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Old March 29, 2006, 11:49 PM   #8
Love&Hate12
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Thanks old dragoon, I'll try that.
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Old March 30, 2006, 12:44 PM   #9
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gunsmith install???

Love&Hate12;

Why did you have a gunsmith install the "conversion". What did you get?? I have a R&D conversion cylinder and it just drops in and out for reloading. Did you have to fit it to the gun or what?
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Old March 30, 2006, 06:49 PM   #10
Love&Hate12
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I had him order the right one for me and paid him.
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Old March 30, 2006, 08:46 PM   #11
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that makes sense! enjoy the Ruger, I love mine and switch between Cartridge and BP.

Great gun and in SS actually pretty nice looking.

When I shoot cartridge I also use a pin instead of the loading assembly. makes it easier to take the cylinder in and out.
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Old March 30, 2006, 10:38 PM   #12
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The conversion cylinders use smokeless powder. The reason you are asked to use "cowboy load" ammunition, that is to say bullets that top out at only 1000 feet per second or less, is for liabitlity issues. I doubt you you will have any problems if you use regular Long Colt .45 ammo.

For myself I only use Cowboy Load ammo in my Ruger. I don't have a reason not to, so I just go ahead and use the lower power stuff. I also have not used actual black gunpowder filled brass cartridges either.
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Old March 31, 2006, 01:41 PM   #13
Love&Hate12
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Maybe I just need to switch to a different cowboy cartridge, I was using the corbons and they smoke up the place pretty bad.

I think winchester uses smokeless powder.

I will say a 255 grain lead round at 850fps is nothing to sneeze at.
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Old April 1, 2006, 03:22 AM   #14
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That is what brand I use. Winchester Long Colt cowboy load. They are smokeless powder.

Maybe some "cowboy load" ammunition is filled with real black powder, and some with smokeless that has filler material mixed into it to keep the size of the charge down, but no air pocket (corn meal being one that comes to mind).
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Old April 3, 2006, 09:40 AM   #15
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make your own!

I shoot 5 gr of Win 231 under a 200gr swc lead bullet in my Ruger Old Army conversion cylinder. Works great, no recoil and pretty accurate!
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Old July 22, 2012, 08:45 AM   #16
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Ruger old army

I have a ruger old army 45 in perfect shape with fixed iron sites. I have never seen one like this most of them have adjustable sites. Is this ruger rare? ......can someone help me out? Also im thinking about trading it for another hand gun that i can hunt with. I am a legal firearms collector and i have a valid illinois foid card, anyone want to do some trading?
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Old July 22, 2012, 02:23 PM   #17
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It's not rare.
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Old July 22, 2012, 06:08 PM   #18
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storyfreeport630

please read your pm's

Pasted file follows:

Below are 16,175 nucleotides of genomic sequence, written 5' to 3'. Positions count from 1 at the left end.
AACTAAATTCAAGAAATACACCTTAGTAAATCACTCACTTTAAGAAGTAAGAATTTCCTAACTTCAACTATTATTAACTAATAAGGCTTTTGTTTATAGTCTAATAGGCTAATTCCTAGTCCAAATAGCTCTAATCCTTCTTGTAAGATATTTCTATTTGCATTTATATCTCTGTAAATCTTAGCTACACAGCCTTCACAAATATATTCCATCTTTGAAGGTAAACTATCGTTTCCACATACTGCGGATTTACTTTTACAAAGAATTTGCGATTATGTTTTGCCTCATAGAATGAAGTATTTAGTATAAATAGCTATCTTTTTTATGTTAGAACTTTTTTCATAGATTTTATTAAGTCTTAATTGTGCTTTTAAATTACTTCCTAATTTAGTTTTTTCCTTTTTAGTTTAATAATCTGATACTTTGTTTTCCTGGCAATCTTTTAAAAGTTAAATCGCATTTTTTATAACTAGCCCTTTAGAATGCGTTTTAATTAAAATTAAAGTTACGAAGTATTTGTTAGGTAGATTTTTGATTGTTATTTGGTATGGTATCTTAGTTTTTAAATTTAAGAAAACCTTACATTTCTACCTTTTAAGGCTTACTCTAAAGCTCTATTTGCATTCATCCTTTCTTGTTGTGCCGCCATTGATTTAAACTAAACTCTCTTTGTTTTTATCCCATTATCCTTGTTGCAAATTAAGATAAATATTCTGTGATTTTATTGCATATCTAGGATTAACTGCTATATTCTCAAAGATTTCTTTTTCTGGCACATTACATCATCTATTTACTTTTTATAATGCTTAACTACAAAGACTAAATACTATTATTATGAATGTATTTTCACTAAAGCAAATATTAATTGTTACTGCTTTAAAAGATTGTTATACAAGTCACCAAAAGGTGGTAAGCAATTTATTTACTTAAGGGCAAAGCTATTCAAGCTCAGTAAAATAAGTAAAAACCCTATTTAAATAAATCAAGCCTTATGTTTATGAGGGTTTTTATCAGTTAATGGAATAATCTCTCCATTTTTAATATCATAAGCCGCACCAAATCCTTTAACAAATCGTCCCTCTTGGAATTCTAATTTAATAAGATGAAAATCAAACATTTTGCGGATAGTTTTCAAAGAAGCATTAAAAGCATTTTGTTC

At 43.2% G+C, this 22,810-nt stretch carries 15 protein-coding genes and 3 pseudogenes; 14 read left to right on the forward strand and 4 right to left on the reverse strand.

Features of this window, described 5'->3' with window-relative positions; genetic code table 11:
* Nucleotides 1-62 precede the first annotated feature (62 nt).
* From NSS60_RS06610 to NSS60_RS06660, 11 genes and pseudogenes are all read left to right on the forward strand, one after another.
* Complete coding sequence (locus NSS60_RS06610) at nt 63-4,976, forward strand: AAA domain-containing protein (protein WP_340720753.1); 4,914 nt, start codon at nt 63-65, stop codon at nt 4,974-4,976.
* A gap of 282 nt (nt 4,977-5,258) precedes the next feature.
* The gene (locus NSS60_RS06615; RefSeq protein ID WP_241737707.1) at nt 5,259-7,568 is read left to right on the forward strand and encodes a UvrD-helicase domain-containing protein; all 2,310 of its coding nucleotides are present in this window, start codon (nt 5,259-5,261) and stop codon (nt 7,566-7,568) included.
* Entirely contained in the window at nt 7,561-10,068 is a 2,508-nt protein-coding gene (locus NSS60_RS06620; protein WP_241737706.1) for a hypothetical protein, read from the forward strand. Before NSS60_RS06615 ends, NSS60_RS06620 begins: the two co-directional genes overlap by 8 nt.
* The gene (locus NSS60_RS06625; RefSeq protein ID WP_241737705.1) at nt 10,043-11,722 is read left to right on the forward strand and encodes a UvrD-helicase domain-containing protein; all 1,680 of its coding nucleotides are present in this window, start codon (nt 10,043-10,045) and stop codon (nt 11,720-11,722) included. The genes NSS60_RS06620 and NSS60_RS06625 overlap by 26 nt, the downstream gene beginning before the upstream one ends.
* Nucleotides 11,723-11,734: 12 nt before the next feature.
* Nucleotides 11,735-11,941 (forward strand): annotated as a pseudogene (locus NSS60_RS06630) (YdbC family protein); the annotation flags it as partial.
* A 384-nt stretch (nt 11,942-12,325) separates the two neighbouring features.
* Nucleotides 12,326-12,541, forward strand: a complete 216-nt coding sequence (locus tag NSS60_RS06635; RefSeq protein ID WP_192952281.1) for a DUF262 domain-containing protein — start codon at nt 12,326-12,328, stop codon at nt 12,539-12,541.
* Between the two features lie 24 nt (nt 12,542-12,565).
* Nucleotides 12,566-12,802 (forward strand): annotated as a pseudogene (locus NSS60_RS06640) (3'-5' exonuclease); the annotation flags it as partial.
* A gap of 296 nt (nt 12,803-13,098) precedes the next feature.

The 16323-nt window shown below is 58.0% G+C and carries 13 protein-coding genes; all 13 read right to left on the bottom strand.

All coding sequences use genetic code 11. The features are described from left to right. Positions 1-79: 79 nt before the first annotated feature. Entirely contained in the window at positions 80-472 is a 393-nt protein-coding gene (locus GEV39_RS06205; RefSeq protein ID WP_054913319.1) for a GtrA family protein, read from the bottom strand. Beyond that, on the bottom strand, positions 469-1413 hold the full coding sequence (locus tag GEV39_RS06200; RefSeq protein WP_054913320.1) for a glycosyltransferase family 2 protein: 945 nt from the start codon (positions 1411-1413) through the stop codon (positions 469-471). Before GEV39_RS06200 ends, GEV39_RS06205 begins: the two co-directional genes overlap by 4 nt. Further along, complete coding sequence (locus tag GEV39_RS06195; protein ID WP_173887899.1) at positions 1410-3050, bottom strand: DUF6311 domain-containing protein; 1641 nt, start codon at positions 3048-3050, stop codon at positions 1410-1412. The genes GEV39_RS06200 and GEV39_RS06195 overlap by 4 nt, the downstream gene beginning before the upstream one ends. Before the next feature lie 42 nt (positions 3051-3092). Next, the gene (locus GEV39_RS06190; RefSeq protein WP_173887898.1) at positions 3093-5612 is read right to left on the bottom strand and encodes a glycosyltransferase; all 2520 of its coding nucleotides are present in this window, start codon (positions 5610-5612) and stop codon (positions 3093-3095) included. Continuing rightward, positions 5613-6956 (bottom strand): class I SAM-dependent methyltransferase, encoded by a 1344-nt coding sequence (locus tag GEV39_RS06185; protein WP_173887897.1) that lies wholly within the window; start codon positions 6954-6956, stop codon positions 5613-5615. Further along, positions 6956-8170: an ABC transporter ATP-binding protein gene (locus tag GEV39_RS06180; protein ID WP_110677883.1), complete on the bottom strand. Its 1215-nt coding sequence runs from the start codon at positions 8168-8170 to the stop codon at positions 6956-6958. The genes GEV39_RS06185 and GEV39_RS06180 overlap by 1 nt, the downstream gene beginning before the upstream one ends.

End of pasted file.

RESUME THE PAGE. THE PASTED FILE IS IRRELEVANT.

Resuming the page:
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Old July 22, 2012, 06:40 PM   #19
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The type of sights in and of themselves does not determine rarity. The type of sights in combination with other factors such as barrel length, grip frame material, finish and other items can determine rarity. To establish whether or not your gun is rare you'll need to provide more information.
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Old July 23, 2012, 08:41 PM   #20
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question-

I have been thinking of converting my ROA (and 1858), but it is hard to locate .45LC around here. One shop has some, but are asking $40+ for a 50 round box.
So, what are you guys paying for .45LC cowboy rounds?
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Old July 23, 2012, 10:37 PM   #21
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About $20 a box.

Reloading these is the key, and it's an easy and forgiving cartridge to load for at the levels needed for a conversion cylinder.

.45 ACP would likely be the economical choice for a conversion cylinder. Hardly authentic, but easy to find cheap ammo for. R&D makes them for the 1858, can't be too much of a stretch to hope for one for the Ruger.


Willie


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Old July 24, 2012, 10:33 AM   #22
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Willie-

Thanks.
I will look into the 45ACP and also maybe a cheap reloading setup. Either way sounds like fun.
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Old July 24, 2012, 11:34 AM   #23
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Cowboy 45 Special

You might want to check out Adirondack Jack's Trading Post and the .45 Cowboy Special .

cowboy45special.com
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Old July 24, 2012, 06:31 PM   #24
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I just spoke to a gentleman @ Jacks Trading Post. Nice guy, informative and friendly. He recommends the Kirst conversion. I will have to put a little cash aside, get the conversion cylinder(s) and reloading equipment. This sounds like a good way to go.
The .45ACP also sounds good. Think I may try both, 45ACP in the ROA, if one is available, haven't looked for that yet, and the Cowboy special in the 1858.
Am I on the right track? Both sound like they would be an enjoyable shooting experience.
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Old July 24, 2012, 06:55 PM   #25
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Found an older thread on this. Thanks guys. I think I can come to some conclusions without bothering you further on this subject.
Thanks again. Good people here.